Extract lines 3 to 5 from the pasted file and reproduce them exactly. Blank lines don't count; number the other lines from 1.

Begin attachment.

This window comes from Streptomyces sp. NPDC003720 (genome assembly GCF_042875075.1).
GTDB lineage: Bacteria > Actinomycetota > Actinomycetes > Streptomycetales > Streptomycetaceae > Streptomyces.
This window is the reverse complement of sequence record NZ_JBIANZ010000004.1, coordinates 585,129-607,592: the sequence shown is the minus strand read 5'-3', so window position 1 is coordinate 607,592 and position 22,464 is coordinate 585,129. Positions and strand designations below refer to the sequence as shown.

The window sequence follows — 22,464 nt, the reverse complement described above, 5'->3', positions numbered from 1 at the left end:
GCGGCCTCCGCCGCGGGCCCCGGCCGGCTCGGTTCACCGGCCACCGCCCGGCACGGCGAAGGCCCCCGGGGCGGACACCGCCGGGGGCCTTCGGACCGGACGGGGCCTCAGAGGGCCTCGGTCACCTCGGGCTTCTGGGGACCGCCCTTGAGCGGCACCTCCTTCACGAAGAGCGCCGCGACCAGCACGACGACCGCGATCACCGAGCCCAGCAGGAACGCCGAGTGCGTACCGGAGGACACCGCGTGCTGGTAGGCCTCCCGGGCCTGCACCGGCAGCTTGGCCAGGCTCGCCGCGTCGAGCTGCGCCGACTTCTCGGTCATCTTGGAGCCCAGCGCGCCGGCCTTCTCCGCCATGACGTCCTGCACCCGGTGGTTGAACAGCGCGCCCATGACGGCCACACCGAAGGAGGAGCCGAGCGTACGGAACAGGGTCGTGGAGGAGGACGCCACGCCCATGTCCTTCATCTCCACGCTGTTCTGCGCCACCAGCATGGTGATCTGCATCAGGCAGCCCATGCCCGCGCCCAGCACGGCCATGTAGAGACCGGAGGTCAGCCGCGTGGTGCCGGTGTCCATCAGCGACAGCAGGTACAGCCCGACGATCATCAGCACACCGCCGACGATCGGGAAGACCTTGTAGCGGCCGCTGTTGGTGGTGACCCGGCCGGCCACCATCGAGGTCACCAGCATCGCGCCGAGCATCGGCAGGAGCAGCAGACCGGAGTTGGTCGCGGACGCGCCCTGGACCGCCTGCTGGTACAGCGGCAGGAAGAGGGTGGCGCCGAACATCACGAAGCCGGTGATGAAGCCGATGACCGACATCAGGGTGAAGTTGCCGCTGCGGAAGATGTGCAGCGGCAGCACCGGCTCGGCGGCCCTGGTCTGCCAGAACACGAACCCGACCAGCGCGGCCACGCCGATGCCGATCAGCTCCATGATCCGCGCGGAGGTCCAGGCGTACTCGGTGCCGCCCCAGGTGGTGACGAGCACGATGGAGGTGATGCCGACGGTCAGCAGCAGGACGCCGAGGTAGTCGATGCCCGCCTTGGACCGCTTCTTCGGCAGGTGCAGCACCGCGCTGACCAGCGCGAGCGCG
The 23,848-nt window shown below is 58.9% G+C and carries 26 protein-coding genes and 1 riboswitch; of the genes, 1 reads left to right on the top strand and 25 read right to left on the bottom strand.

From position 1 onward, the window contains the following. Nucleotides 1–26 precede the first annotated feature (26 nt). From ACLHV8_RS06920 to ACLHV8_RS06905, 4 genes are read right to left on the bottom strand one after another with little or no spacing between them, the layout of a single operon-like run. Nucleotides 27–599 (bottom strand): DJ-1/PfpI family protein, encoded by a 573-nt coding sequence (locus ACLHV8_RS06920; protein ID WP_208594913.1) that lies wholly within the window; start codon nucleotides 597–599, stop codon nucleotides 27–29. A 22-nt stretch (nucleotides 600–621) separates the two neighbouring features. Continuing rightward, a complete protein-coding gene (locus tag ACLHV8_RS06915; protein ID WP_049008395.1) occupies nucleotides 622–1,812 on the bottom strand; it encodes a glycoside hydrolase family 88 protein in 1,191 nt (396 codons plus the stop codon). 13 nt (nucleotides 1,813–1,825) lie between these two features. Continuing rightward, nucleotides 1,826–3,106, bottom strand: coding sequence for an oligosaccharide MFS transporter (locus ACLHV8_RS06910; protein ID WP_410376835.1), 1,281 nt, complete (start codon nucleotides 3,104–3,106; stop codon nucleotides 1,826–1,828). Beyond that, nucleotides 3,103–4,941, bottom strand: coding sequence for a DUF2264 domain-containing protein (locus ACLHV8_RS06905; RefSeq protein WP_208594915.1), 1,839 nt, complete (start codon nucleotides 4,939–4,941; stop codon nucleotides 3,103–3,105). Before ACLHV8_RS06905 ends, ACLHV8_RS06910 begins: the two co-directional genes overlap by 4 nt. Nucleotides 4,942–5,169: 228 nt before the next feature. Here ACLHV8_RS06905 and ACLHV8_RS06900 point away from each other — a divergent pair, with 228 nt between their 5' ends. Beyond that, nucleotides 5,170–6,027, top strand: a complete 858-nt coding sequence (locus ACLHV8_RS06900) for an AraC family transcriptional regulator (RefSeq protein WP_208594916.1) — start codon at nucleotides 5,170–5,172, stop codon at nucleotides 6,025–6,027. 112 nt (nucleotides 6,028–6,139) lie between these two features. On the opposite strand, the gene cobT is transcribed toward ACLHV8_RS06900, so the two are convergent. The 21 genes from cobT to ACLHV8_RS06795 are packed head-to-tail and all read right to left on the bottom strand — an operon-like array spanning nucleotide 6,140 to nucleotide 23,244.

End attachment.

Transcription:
This window is the reverse complement of sequence record NZ_JBIANZ010000004.1, coordinates 585,129-607,592: the sequence shown is the minus strand read 5'-3', so window position 1 is coordinate 607,592 and position 22,464 is coordinate 585,129. Positions and strand designations below refer to the sequence as shown.

The window sequence follows — 22,464 nt, the reverse complement described above, 5'->3', positions numbered from 1 at the left end:
GCGGCCTCCGCCGCGGGCCCCGGCCGGCTCGGTTCACCGGCCACCGCCCGGCACGGCGAAGGCCCCCGGGGCGGACACCGCCGGGGGCCTTCGGACCGGACGGGGCCTCAGAGGGCCTCGGTCACCTCGGGCTTCTGGGGACCGCCCTTGAGCGGCACCTCCTTCACGAAGAGCGCCGCGACCAGCACGACGACCGCGATCACCGAGCCCAGCAGGAACGCCGAGTGCGTACCGGAGGACACCGCGTGCTGGTAGGCCTCCCGGGCCTGCACCGGCAGCTTGGCCAGGCTCGCCGCGTCGAGCTGCGCCGACTTCTCGGTCATCTTGGAGCCCAGCGCGCCGGCCTTCTCCGCCATGACGTCCTGCACCCGGTGGTTGAACAGCGCGCCCATGACGGCCACACCGAAGGAGGAGCCGAGCGTACGGAACAGGGTCGTGGAGGAGGACGCCACGCCCATGTCCTTCATCTCCACGCTGTTCTGCGCCACCAGCATGGTGATCTGCATCAGGCAGCCCATGCCCGCGCCCAGCACGGCCATGTAGAGACCGGAGGTCAGCCGCGTGGTGCCGGTGTCCATCAGCGACAGCAGGTACAGCCCGACGATCATCAGCACACCGCCGACGATCGGGAAGACCTTGTAGCGGCCGCTGTTGGTGGTGACCCGGCCGGCCACCATCGAGGTCACCAGCATCGCGCCGAGCATCGGCAGGAGCAGCAGACCGGAGTTGGTCGCGGACGCGCCCTGGACCGCCTGCTGGTACAGCGGCAGGAAGAGGGTGGCGCCGAACATCACGAAGCCGGTGATGAAGCCGATGACCGACATCAGGGTGAAGTTGCCGCTGCGGAAGATGTGCAGCGGCAGCACCGGCTCGGCGGCCCTGGTCTGCCAGAACACGAACCCGACCAGCGCGGCCACGCCGATGCCGATCAGCTCCATGATCCGCGCGGAGGTCCAGGCGTACTCGGTGCCGCCCCAGGTGGTGACGAGCACGATGGAGGTGATGCCGACGGTCAGCAGCAGGACGCCGAGGTAGTCGATGCCCGCCTTGGACCGCTTCTTCGGCAGGTGCAGCACCGCGCTGACCAGCGCGAGCGCG